Glycosylases are small proteins that do not require ATP for activity to take place. Research involving X-ray crystallography has shown that many glycosylases have a base flipping process. This averts the target nucleobase from the helix into an active site pocket on the enzyme. It enables the damaged nucleobase to be more accessible to the various side-chain functions in the enzyme that contributes to catalysis and substrate discrimination.
BER pathway involves several proteins that act to remove a single damaged nucleobase from DNA and it replaces it with the correct undamaged nucleotide. In the BER pathway the role of glycosylases is to recognise the damaged nucleobase and as mentioned before catalyze the hydrolysis of the glycosydic bond in order to release the adduct.
Studies have shown that BER in mammalian cells have revealed the presence of two pathways that are distinctive. The pathways are according to the proteins required and the intermediate products.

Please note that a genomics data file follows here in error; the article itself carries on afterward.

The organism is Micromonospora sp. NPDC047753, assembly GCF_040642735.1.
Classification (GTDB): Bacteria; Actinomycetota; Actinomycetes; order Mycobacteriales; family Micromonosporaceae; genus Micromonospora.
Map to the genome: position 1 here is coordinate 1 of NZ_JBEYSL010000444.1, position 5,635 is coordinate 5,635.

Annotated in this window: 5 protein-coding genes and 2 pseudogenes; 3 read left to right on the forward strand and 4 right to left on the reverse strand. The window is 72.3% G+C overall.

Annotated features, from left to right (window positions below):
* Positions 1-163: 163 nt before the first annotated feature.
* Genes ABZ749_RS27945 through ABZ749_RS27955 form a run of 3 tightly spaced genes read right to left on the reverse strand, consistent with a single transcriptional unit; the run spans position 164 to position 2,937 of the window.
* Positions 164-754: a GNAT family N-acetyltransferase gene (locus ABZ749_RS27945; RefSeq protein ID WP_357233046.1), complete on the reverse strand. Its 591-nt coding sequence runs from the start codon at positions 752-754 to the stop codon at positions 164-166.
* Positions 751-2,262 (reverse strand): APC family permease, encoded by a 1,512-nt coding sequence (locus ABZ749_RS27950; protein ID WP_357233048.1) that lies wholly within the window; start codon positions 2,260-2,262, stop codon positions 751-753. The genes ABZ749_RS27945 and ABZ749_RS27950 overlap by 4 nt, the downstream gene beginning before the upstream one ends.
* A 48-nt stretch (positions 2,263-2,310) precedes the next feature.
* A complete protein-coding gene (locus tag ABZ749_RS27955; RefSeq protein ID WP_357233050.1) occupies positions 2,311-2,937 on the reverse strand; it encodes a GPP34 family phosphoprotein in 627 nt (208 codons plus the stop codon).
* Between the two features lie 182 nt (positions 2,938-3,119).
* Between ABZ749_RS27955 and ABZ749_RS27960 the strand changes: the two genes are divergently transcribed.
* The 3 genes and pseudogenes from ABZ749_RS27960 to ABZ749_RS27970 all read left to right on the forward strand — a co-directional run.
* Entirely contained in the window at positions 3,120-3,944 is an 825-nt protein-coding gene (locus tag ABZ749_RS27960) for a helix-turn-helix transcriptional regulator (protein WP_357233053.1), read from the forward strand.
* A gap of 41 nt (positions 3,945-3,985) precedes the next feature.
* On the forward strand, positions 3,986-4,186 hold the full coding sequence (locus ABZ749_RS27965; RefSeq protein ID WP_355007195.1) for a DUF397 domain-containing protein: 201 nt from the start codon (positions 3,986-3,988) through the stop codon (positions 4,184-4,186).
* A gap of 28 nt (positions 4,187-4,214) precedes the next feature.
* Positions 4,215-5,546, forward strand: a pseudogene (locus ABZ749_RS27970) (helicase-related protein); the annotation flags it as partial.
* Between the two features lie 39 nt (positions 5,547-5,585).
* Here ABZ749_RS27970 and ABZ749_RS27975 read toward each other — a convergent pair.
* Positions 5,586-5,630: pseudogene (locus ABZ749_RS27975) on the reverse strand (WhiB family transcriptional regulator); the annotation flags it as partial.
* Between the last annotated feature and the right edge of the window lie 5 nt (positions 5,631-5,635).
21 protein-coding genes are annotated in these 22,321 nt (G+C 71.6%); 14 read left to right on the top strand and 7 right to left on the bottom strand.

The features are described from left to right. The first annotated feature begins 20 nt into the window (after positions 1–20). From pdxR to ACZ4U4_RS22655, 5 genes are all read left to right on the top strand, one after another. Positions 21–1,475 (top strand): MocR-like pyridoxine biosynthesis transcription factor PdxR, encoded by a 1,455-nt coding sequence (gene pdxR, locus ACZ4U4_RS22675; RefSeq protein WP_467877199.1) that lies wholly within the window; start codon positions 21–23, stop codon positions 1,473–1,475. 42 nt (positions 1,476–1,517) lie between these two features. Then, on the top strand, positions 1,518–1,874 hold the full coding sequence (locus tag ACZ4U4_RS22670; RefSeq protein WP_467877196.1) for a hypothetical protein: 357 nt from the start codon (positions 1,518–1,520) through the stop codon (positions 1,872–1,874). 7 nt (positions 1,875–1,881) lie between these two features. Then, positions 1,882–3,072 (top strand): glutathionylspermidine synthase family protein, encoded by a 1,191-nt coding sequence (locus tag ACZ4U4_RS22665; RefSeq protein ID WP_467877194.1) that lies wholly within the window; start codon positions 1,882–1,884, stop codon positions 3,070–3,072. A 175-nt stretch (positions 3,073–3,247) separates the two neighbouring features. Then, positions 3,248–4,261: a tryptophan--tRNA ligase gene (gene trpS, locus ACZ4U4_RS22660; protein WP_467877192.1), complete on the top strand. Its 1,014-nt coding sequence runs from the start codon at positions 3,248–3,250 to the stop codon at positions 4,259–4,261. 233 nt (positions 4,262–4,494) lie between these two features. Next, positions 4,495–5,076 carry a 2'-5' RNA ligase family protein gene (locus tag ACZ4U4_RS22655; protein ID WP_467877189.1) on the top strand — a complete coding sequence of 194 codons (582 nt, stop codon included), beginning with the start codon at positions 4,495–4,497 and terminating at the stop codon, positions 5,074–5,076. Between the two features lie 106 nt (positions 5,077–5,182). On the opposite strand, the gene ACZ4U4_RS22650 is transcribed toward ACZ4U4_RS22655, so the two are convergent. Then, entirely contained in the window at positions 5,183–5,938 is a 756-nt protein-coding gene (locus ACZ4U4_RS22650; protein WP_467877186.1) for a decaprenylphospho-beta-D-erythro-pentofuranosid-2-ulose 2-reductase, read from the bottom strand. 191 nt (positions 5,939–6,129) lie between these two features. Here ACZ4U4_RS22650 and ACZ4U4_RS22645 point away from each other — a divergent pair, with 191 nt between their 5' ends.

The repair is completed in several subsequent steps starting with cleavage of the DNA backbone by AP endonuclease (APE), or by the intrinsic AP lyase activity which is associated with oxidized base-specific DNA glycosylases. The strand cleavage by APE generates 3'-OH and 5' deoxyribose phosphate (dRP) termini, while the AP lyases produce 3' blocking phosphoribose or phosphate termini together with 5' phosphates. The later step involves DNA polymerase β which has intrinsic dRP lyase activity, this carries out both 5' cleaning and DNA repair synthesis incorporating the suitable nucleotide at the site of the base damage. The closing step results in the nick being sealed by DNA ligase which in turn completes the repair.
As mentioned earlier there are two distinct pathways involved in BER, which are the short patch repair, and long patch repair pathway.
The short patch can take place by either a monofunctional or bio functional DNA glycosylase initiated event. The repair takes place after the initial step that is performed by the DNA glycosylase which has been discussed in the earlier paragraph; the resynthesis of DNA polymerase β followed by ligation by ligase iii. The protein XRCC1 protein is also involved in this pathway even though the function of this protein is not known.
The long patch repair differs to the short patch as it involves different polymerases and ligase. It also requires a structure specific nuclease (FEN1) as well as PCNA dependent DNA polymerase such as POLÎ or POLδ these execute strand displacement synthesis. FEN1 then excises the 5' flap DNA intermediate. It generates a resynthesis patch of 3 to 6 nucleotides.